Sir Thomas John Woodward OBE (born 7 June 1940), also known by his stage name Tom Jones, is a Welsh singer. His career has spanned six decades, from his emergence as a vocalist in the mid-1960s with a string of top hits, regular touring, appearances in Las Vegas (1967–2011), and career comebacks—to coaching on The Voice UK from 2012 (with the exception of 2016). Jones's powerful voice has been described as a "full-throated, robust baritone"..
This charming collection of duets features the bass of Rob Wasserman in a variety of different roles, from supportive to lead to orchestral. With the exception of Stephane Grappelli's violin, Lou Reed's guitar and Rickie Lee Jones' guitar and bells/percussion, every sound on this album is bass and voice, demonstrating that these two musical forces can be everything by themselves.
While the blues is one of the clearest roots of conventional jazz tradition, few but saxophonist Dave Liebman could release an album that covers as many stylistic bases as Blues All Ways. There's good reason why Liebman can create a blues homage ranging from the 7/4 Memphis shuffle of "Elvis the Pelvis" and lithe, harmonically sophisticated swinger "Down Time" to the ethereal "Riz's Blues." With a quartet with this much shared history, the saxophonist has a lean but highly flexible unit that can not only handle anything he throws at it, but can lob more than a few surprises back at him. Any release from this group is worth hearing but Blues All Ways, like the largely undiscovered masterpiece Conversation (Sunnyside, 2003), stands out amongst its growing discography.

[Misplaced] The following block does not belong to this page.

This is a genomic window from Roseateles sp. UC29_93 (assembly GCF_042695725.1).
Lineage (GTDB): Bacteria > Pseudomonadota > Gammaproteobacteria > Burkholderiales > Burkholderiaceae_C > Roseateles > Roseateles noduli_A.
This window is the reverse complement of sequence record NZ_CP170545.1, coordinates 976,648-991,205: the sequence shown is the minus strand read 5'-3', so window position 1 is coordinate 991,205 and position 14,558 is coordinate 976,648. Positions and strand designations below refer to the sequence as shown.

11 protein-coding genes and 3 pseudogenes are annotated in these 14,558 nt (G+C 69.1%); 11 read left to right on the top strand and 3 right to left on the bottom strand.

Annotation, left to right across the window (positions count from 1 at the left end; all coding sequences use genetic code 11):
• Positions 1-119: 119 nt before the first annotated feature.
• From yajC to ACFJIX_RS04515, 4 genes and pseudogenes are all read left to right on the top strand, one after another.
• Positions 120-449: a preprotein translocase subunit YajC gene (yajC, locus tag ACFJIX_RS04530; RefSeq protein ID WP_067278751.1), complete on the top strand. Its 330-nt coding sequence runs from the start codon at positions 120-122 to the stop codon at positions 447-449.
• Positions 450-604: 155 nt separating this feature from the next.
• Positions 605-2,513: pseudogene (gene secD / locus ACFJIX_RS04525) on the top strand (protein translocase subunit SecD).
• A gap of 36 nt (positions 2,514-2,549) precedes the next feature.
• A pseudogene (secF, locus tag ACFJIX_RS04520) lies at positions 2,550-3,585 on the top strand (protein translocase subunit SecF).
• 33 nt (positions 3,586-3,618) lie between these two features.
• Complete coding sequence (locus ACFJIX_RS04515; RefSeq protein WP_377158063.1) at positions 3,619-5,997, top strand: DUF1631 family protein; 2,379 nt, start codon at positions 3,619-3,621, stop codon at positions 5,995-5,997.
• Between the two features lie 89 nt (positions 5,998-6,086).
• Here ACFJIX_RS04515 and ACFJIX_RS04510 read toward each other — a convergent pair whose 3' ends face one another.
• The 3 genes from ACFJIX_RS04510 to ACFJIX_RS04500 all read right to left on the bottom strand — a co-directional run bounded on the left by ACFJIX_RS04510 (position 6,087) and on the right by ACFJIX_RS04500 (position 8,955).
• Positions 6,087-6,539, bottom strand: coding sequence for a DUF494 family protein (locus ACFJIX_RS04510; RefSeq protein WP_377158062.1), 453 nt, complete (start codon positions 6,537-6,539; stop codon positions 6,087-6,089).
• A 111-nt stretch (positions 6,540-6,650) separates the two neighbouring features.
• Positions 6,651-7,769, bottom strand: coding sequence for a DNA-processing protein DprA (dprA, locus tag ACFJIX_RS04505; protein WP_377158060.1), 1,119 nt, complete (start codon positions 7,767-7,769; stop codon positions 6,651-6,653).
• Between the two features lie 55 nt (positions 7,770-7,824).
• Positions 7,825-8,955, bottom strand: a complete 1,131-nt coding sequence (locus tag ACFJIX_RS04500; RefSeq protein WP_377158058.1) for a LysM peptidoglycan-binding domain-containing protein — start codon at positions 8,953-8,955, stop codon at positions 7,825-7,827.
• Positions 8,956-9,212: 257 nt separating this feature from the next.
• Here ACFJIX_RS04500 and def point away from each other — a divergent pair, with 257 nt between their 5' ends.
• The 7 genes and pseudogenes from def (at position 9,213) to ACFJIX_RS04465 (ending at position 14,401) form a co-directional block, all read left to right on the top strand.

This release is a change of pace for Eliane Elias. Instead of interpreting Brazilian songs, fusion, or modern bop, Elias shows off her classical technique on a set of acoustic solos plus six duets with Herbie Hancock. She really digs into the standards (sometimes sounding a little like Keith Jarrett) and creates some fairly free and unexpected ideas while putting the accent on lyricism. Some of the music is introspective, and there are wandering sections, but the net results are logical and enjoyable. As for the duets, Elias and Hancock mostly stay out of each other's way, which is an accomplishment when one considers that the four-part "Messages" is a series of free improvisations. There are playful spots (particularly on the adventurous ten-minute rendition of "The Way You Look Tonight") and, since Elias knows Hancock's style well (and was clearly thrilled to have him on the date), their collaborations work quite well.